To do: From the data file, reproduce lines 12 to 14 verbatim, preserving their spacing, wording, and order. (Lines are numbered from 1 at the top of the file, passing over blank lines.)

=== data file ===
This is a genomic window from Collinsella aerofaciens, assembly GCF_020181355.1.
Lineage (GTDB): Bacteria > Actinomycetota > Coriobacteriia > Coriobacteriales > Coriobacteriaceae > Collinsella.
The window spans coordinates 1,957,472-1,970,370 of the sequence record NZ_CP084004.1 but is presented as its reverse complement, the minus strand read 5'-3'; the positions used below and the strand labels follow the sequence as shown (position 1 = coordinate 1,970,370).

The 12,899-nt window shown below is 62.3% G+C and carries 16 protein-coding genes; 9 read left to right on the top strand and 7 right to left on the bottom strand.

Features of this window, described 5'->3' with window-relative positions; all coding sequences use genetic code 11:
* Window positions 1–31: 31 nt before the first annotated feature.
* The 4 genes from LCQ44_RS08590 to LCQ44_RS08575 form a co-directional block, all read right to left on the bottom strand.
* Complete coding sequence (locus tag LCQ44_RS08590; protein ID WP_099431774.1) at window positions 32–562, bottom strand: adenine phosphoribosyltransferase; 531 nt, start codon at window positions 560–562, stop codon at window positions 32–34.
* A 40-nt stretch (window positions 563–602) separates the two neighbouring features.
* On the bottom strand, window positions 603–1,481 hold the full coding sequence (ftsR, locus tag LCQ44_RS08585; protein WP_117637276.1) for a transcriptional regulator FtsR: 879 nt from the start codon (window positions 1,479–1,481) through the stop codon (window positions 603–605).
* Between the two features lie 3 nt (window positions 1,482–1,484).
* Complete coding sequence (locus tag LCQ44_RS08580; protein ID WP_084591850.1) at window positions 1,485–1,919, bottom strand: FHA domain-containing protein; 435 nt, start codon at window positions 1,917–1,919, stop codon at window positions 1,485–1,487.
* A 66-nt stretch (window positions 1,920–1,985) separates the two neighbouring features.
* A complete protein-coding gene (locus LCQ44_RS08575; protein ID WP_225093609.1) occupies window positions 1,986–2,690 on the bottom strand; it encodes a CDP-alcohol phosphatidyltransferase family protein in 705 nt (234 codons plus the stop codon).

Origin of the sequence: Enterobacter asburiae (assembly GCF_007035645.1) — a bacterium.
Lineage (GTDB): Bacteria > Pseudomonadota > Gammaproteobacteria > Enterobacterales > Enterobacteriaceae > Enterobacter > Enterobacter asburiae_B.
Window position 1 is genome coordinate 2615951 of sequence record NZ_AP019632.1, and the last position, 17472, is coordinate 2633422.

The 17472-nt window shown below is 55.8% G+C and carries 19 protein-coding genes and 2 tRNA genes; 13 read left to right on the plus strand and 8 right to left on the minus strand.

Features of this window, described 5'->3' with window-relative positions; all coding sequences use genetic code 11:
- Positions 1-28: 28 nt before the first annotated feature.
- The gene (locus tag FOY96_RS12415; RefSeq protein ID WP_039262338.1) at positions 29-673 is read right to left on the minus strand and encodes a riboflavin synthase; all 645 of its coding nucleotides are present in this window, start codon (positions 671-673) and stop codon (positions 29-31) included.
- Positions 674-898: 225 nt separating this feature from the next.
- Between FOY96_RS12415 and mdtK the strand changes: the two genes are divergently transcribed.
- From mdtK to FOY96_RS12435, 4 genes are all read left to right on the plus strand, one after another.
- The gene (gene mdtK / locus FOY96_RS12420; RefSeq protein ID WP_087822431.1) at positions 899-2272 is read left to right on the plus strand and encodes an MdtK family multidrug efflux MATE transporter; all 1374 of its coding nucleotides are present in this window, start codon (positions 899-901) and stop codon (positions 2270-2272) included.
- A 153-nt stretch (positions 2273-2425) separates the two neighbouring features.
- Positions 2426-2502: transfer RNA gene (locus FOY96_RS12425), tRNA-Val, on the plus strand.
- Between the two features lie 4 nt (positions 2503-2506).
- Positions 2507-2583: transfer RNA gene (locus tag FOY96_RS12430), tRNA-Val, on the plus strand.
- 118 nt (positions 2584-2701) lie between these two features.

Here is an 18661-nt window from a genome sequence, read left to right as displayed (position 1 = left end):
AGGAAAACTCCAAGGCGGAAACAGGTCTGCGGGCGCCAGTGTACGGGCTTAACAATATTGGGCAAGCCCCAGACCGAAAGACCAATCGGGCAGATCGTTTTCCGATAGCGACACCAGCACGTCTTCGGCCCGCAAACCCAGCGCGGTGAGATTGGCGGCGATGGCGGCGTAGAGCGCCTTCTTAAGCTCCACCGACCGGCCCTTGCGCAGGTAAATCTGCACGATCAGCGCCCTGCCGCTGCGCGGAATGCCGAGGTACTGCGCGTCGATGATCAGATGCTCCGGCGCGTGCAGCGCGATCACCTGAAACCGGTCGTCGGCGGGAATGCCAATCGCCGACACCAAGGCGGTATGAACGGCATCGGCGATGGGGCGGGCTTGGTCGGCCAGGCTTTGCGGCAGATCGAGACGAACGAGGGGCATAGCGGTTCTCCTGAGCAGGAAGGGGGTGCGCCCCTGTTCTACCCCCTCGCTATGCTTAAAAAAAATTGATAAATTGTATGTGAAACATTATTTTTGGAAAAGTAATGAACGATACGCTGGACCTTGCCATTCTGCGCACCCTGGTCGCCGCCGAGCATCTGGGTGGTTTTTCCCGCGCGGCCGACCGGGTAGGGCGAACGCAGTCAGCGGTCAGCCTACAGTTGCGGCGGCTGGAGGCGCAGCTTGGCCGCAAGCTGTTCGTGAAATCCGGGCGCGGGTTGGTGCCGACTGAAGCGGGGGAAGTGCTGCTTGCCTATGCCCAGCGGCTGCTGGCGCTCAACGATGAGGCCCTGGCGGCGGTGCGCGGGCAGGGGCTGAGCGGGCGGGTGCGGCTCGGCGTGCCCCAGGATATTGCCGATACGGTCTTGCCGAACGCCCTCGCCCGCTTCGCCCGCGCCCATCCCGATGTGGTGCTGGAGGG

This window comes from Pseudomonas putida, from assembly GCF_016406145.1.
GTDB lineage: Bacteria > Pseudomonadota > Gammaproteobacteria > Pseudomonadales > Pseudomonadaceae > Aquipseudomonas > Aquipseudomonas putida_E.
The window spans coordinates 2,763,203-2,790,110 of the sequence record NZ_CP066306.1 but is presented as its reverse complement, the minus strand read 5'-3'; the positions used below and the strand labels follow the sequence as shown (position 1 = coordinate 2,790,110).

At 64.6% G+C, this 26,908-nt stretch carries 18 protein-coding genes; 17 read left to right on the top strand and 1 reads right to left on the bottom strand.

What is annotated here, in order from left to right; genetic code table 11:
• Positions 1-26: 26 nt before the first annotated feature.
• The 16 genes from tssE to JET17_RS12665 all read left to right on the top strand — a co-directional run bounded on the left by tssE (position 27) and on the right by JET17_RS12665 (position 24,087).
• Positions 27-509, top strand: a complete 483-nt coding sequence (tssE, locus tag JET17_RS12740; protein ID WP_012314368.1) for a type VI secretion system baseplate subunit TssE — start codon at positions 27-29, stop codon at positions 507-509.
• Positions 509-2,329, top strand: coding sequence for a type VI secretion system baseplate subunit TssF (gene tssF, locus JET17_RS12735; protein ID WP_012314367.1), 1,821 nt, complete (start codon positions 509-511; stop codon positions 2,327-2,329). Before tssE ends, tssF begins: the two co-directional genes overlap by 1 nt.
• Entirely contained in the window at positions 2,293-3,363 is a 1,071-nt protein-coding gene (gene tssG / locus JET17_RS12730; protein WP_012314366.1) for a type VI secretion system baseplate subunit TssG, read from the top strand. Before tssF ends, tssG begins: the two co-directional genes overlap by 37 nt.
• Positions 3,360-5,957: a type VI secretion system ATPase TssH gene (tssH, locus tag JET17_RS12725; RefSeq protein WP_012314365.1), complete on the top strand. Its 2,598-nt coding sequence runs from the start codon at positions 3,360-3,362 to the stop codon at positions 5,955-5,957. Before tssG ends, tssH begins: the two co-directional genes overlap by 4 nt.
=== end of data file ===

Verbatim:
* Complete coding sequence (locus tag LCQ44_RS08580; protein ID WP_084591850.1) at window positions 1,485–1,919, bottom strand: FHA domain-containing protein; 435 nt, start codon at window positions 1,917–1,919, stop codon at window positions 1,485–1,487.
* A 66-nt stretch (window positions 1,920–1,985) separates the two neighbouring features.
* A complete protein-coding gene (locus LCQ44_RS08575; protein ID WP_225093609.1) occupies window positions 1,986–2,690 on the bottom strand; it encodes a CDP-alcohol phosphatidyltransferase family protein in 705 nt (234 codons plus the stop codon).